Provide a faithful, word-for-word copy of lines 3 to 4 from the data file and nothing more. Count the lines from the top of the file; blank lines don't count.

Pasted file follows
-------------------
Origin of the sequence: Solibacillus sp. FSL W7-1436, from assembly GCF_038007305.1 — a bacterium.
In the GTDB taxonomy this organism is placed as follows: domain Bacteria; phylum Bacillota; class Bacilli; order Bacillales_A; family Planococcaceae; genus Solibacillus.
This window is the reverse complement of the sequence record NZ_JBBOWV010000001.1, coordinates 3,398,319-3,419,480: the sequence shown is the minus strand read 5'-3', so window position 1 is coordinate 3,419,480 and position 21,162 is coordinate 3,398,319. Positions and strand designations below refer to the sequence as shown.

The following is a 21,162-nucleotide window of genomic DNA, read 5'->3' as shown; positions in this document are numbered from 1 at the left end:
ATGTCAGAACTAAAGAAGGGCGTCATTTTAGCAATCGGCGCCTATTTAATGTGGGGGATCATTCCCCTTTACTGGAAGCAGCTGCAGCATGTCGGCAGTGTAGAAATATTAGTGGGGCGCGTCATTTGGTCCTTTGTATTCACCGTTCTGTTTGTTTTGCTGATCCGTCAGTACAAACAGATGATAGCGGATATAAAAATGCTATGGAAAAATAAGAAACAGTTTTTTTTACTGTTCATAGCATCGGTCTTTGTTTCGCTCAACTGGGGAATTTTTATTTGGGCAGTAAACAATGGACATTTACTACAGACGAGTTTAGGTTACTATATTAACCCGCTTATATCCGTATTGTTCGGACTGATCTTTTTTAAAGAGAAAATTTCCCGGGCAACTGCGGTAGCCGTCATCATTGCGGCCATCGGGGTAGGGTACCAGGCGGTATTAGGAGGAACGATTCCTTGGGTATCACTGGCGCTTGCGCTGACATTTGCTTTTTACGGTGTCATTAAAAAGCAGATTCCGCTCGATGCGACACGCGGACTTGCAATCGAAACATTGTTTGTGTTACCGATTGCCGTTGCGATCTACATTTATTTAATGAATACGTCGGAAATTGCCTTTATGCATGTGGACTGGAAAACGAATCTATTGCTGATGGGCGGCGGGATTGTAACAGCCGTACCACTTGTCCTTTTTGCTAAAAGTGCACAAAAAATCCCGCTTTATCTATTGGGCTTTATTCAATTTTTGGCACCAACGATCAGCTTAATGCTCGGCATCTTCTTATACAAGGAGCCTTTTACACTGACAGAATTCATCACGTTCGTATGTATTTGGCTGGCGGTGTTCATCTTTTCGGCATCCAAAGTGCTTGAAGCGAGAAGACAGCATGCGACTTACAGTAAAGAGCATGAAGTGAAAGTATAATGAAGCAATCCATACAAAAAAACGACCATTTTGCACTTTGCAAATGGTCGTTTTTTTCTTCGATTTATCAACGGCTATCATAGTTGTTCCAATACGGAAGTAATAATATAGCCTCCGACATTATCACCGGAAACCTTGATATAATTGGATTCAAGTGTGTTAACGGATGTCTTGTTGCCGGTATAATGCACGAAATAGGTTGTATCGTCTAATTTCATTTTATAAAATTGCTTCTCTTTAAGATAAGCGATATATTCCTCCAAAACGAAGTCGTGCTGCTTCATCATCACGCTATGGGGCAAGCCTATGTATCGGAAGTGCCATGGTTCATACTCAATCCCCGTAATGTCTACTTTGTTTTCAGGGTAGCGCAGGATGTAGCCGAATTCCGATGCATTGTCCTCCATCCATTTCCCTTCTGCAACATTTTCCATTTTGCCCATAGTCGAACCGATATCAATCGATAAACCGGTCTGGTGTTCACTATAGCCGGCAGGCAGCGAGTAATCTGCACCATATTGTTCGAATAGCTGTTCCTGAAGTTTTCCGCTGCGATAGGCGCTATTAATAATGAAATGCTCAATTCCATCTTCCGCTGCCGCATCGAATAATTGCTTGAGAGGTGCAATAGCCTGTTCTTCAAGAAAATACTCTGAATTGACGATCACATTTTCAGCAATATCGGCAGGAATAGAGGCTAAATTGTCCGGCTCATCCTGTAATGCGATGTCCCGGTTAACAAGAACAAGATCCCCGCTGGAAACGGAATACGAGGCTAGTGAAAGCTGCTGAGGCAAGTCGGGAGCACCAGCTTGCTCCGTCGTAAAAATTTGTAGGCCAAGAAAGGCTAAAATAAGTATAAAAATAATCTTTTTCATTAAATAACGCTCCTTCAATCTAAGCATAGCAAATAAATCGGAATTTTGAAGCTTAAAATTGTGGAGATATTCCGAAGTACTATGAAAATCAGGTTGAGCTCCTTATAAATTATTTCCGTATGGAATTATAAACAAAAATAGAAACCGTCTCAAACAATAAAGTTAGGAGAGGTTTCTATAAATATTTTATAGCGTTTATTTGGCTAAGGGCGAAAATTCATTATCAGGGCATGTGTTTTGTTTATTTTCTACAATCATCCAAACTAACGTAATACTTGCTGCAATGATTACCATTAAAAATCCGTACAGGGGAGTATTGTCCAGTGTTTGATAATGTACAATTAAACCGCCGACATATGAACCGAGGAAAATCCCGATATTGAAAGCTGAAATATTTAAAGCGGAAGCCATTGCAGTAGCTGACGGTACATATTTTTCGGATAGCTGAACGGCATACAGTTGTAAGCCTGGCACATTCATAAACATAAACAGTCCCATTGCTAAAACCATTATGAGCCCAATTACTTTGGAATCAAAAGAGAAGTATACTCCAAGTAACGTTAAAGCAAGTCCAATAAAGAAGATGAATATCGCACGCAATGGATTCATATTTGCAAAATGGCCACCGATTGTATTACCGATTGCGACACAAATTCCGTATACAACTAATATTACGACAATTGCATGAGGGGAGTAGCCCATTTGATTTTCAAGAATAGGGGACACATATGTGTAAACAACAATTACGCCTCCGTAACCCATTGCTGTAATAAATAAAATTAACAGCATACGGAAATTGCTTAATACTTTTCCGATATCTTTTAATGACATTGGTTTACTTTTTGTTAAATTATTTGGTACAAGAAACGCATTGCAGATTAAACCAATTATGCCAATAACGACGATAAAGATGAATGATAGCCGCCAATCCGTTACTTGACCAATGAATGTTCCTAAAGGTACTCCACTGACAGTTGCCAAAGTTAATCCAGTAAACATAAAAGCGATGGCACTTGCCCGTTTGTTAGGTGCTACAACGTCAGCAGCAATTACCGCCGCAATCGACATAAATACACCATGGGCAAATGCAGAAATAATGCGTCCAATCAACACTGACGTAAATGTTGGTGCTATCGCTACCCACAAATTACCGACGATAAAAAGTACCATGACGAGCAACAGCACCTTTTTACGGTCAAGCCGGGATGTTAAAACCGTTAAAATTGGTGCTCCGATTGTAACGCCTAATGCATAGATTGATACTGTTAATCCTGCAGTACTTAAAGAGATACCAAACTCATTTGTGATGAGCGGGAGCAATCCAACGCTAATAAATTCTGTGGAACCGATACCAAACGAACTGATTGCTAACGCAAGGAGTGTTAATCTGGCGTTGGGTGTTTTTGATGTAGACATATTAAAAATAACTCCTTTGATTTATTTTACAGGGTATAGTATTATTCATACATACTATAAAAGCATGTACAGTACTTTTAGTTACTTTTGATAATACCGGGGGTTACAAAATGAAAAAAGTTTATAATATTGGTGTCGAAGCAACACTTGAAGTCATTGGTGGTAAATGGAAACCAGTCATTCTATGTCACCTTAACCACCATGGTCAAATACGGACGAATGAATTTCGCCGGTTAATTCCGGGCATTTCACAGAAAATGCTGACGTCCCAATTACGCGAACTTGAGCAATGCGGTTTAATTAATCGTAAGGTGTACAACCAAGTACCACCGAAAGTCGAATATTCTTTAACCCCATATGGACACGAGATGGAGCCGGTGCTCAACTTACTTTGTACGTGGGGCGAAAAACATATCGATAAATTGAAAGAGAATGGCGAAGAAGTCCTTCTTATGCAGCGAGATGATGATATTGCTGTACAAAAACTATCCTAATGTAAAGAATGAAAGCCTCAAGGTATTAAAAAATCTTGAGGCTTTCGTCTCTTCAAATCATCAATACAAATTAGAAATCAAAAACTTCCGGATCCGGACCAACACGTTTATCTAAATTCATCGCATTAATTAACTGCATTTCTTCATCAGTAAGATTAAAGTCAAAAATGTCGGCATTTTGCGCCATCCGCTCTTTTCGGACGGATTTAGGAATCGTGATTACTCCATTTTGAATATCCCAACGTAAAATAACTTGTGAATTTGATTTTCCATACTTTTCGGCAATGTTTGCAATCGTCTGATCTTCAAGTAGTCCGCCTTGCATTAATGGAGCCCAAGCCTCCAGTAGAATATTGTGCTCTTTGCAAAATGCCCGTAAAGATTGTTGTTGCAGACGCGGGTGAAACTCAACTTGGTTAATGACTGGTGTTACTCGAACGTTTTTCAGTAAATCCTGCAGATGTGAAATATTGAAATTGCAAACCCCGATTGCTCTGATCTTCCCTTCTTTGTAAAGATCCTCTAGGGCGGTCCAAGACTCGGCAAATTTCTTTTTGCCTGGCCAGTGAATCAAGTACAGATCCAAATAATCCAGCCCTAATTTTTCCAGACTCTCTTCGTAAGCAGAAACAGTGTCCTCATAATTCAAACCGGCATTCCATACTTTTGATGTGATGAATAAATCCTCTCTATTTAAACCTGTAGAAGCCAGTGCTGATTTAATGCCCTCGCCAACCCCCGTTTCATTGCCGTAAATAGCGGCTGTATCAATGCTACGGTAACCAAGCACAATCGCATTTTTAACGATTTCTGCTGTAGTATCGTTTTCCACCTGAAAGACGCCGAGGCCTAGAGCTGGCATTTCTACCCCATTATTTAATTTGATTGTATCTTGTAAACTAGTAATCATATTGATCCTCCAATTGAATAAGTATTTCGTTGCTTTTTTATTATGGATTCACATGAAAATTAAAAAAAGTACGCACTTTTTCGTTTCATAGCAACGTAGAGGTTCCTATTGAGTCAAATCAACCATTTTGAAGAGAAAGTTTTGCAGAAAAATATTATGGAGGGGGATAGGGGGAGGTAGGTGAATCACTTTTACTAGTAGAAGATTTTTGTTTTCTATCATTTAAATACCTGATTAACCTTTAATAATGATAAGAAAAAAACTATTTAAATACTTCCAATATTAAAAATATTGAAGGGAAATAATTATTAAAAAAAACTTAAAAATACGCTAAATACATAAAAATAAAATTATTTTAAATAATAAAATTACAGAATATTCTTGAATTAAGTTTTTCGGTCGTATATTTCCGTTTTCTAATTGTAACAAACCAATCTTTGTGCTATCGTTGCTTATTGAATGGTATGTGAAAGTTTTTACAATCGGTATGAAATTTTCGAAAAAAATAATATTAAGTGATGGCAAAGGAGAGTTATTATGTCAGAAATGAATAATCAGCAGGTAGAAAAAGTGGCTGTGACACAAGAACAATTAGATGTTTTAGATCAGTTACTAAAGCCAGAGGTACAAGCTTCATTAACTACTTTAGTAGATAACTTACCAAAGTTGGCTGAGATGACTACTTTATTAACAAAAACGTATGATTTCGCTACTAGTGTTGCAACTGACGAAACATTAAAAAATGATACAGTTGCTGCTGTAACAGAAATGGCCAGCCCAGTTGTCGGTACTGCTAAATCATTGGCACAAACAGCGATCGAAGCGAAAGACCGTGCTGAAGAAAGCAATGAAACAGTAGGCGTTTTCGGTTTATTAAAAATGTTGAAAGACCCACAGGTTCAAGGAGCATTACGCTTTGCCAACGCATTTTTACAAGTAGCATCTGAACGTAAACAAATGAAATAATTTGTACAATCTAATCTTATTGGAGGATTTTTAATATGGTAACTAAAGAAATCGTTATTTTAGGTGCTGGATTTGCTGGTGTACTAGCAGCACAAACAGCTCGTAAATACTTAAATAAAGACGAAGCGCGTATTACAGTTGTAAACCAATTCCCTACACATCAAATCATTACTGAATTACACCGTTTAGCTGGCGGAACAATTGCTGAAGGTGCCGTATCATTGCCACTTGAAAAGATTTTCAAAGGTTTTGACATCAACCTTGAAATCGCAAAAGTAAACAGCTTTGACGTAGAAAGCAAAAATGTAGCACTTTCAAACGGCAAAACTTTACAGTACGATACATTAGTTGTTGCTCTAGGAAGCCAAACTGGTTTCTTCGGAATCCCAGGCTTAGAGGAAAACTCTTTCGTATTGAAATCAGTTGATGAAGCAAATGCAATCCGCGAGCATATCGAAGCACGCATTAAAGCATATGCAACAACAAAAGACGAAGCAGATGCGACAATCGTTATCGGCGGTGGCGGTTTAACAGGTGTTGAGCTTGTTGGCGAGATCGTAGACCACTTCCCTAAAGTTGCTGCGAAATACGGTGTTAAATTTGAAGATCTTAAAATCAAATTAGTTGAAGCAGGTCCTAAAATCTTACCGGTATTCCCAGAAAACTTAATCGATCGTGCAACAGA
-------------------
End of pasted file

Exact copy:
This window is the reverse complement of the sequence record NZ_JBBOWV010000001.1, coordinates 3,398,319-3,419,480: the sequence shown is the minus strand read 5'-3', so window position 1 is coordinate 3,419,480 and position 21,162 is coordinate 3,398,319. Positions and strand designations below refer to the sequence as shown.

The following is a 21,162-nucleotide window of genomic DNA, read 5'->3' as shown; positions in this document are numbered from 1 at the left end: